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Using Sour Dough Starters

post #1 of 8
Thread Starter 
So, using Dan Leader's levain system, I've finally got a sourdough mother going. Already made bread with it. That's no problem.

What I need to learn is how to recycle the throw-away part of the chef. That is, when I feed it each week I remove a cup of the chef and replace it with flour and water. I'm looking for ways of using that.

For instance, can I use that cup to make pancakes? If so, how would I go about doing that?

What about other uses besides making bread?
They have taken the oath of the brother in blood, in leavened bread and salt. Rudyard Kipling
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They have taken the oath of the brother in blood, in leavened bread and salt. Rudyard Kipling
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post #2 of 8
sure, add it to pancakes or even coffee cake.
enjoy!
in the bakeshop, we never want to waste!
bake first, ask questions later.
Oooh food, my favorite!


Professor Pastry Artswww.collin.edu
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bake first, ask questions later.
Oooh food, my favorite!


Professor Pastry Artswww.collin.edu
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post #3 of 8
I agree with m brown and will add that while doing some recent reading about sourdoughs I saw a comment about giving it to someone who might be interested in making sourdoughs but hasn't started yet. I recall my father doing this during the '70's when we ate a lot of sourdough stuff.
post #4 of 8
Thread Starter 
Michele, could you expand on "add it to pancakes?" If I start with a cup of levain, what else to I add to it in terms of more flour and liquid?
They have taken the oath of the brother in blood, in leavened bread and salt. Rudyard Kipling
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They have taken the oath of the brother in blood, in leavened bread and salt. Rudyard Kipling
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post #5 of 8

Recipe

You're getting 1 cup of extra per feeding?

SOUR DOUGH PANCAKES

Ingredients:
1 cup starter
1-1/2 cup AP Flour
1 cup milk
1 egg
3 + 1 tbs butter (or shortening)
2 tbs sugar
1 tsp double acting baking powder
1/2 tsp baking soda
1/2 tsp salt,
milk or water as necessary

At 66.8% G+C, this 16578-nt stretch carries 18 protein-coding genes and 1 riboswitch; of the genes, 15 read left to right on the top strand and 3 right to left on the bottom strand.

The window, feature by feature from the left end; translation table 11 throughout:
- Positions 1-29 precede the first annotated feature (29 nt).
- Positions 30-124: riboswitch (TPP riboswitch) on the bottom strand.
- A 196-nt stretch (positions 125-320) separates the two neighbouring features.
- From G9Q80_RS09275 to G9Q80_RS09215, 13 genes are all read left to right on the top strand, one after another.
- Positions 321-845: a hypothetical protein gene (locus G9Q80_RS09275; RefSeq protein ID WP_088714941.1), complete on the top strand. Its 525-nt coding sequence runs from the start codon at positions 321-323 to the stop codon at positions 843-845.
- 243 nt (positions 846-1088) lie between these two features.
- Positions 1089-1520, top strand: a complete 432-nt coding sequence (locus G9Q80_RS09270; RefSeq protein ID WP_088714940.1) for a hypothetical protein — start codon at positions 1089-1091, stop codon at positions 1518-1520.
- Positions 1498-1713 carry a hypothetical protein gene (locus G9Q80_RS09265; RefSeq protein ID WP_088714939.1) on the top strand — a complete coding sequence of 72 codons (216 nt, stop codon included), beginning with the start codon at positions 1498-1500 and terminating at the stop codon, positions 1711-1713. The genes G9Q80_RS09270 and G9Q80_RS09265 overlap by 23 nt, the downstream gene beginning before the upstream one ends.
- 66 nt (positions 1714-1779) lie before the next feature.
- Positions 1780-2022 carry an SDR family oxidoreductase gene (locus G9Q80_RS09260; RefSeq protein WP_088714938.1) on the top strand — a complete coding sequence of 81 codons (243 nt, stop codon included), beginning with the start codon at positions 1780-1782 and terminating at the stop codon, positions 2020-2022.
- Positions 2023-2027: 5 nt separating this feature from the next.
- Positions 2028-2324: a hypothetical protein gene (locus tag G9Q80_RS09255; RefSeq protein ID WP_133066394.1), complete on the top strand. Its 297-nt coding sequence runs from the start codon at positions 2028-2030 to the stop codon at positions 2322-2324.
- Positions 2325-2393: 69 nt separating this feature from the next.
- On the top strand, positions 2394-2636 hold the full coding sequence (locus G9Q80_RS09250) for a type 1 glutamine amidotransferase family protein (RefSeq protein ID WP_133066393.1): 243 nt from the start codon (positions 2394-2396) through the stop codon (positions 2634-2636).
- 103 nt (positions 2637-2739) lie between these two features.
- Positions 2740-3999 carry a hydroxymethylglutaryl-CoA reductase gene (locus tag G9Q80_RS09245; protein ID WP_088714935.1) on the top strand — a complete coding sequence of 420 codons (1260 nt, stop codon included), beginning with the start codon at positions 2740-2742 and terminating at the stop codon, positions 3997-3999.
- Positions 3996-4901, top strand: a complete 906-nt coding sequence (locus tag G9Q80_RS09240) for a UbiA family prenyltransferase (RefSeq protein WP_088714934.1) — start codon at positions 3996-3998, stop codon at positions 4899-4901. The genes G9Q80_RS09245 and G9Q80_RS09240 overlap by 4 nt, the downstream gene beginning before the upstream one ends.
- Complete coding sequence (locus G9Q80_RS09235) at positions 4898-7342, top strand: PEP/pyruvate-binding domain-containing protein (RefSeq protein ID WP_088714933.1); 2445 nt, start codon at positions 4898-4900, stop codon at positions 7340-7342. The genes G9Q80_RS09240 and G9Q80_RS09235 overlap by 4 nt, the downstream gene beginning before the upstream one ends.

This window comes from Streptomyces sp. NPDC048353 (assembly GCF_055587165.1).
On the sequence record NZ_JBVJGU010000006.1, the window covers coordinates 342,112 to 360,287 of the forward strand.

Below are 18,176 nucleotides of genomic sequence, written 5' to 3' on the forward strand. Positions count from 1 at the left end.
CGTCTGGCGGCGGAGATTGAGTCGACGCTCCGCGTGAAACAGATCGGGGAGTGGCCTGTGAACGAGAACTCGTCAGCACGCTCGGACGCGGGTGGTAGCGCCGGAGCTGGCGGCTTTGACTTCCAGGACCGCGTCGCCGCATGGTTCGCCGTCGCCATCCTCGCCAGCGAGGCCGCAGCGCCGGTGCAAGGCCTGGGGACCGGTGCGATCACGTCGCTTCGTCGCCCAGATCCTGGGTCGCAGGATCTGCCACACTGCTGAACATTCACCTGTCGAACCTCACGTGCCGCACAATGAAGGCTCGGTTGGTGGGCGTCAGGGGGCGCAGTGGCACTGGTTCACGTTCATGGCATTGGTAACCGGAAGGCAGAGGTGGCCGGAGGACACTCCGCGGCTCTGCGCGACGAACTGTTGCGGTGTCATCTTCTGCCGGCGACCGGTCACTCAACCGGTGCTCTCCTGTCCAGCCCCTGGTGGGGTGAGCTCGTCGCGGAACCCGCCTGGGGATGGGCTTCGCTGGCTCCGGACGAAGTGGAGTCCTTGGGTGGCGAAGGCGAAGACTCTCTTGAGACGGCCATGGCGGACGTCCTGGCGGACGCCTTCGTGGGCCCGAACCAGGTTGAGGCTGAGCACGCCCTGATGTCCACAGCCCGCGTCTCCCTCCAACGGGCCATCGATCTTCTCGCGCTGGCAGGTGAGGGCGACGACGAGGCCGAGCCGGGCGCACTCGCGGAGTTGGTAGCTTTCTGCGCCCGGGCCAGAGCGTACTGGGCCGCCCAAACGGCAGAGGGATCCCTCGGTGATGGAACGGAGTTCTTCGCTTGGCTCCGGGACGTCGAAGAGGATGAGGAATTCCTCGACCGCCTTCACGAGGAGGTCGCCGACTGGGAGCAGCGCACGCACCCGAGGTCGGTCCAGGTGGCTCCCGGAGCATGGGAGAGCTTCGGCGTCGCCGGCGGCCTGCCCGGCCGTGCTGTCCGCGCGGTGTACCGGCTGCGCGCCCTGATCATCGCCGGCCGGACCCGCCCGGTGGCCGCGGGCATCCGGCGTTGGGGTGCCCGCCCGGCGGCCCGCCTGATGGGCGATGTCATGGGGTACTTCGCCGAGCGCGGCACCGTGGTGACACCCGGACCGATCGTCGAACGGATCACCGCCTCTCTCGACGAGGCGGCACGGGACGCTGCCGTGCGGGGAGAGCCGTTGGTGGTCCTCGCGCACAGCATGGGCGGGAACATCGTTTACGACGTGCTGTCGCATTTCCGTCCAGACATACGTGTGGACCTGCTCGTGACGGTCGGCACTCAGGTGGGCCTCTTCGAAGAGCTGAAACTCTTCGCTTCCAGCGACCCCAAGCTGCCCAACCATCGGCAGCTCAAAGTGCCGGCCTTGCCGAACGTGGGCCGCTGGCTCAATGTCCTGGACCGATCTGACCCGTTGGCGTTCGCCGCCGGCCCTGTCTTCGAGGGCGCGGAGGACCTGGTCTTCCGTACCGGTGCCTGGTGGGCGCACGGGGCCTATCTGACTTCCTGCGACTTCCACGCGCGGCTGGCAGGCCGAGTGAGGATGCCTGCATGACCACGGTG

Technique:
Night Before:
In a bowl large enough to allow doubling, mix the starter with the flour and 1 cup of the milk. Stir well to get air in it. Cover with cling wrap, and hold overnight in a warm (75F-85F) place. Tip: If your kitchen isn't that warm, place a pan of very hot water in the bottom of the oven, the bowl of starter on the rack above it and close the oven door. That will do fine.

Morning of:
Beat the egg. Mix in the remaining ingredients with just enough water or milk so the dry ingredients dissolve.

Mix the egg mixture with the sourdough batter. Add enough milk or water to form a batter of whatever consistency you like. Thicker for fluffier pancakes, thinner for thinner. The baking soda will make the batter foam. Allow the batter to settle long enough to cook bacon and/or sausage (about ten minutes, if you can't take a hint).

Meanwhile preheat your griddle to medium. More pancakes are ruined by too much heat than by too little. Check the heat by sprinkling a few drops of water on the griddle. They should neither sit, nor spit and hiss, but dance. When the griddle is preheated, grease the griddle with the remaining tbs of shortening and make a test pancake (the first pancake always comes out poorly). Give it to the dog. 'Atta a good pooch! You may want to take a bite yourself for scientific purposes.

This is pure pancake gold, so remember it. If the first side of the first pancake was not an even golden brown, that resulted from too much grease on the griddle combined with too much heat. The first pancake itself took care of the excess grease, which leaves the heat. Again, the sacrificial pancake took a lot of heat off the griddle so get the next batch on quick -- but also lower the temperature slightly.

Variation: Use two cups of starter and omit the extra flour, milk and the overnight proof. Forgot the BP and bump the soda to 1 tsp.

Enjoy,
BDL

PS. As always... Original recipe, blah blah permission blah blah credit Boar D. Laze. Yadda yadda kindness yadda yadda COOK FOOD GOOD: American Cooking and Technique for Beginners and Intermediates.
post #6 of 8
Thread Starter 
Sounds like a plan. Thanks.
They have taken the oath of the brother in blood, in leavened bread and salt. Rudyard Kipling
Reply
They have taken the oath of the brother in blood, in leavened bread and salt. Rudyard Kipling
Reply
post #7 of 8
Thread Starter 
>You're getting 1 cup of extra per feeding?<

OK, this was the first feeding since making the levain. I got two cups of the chef, which is about what I expected from Leader's instructions. One cup was kept as the starter, with additions. The second one is for the pancakes, which I'll cook up tomorrow morning.

One question, BDL. Why do I need the additional leavening? Isn't the starter supposed to substitute for yeast, baking powder, and baking soda?

>the first pancake always comes out poorly<

Ain't that the truth!!
They have taken the oath of the brother in blood, in leavened bread and salt. Rudyard Kipling
Reply
They have taken the oath of the brother in blood, in leavened bread and salt. Rudyard Kipling
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post #8 of 8
Because you've doubled it the night before, the yeast hasn't had time to develop real character, and the batter is under-colonized (is that a word?). Not enough eager yeast cells. If you used two cups of starter, you could get by without any powder at all, just soda.

You'll see why you want soda as soon as you mix it in. Fun stuff.

BDL
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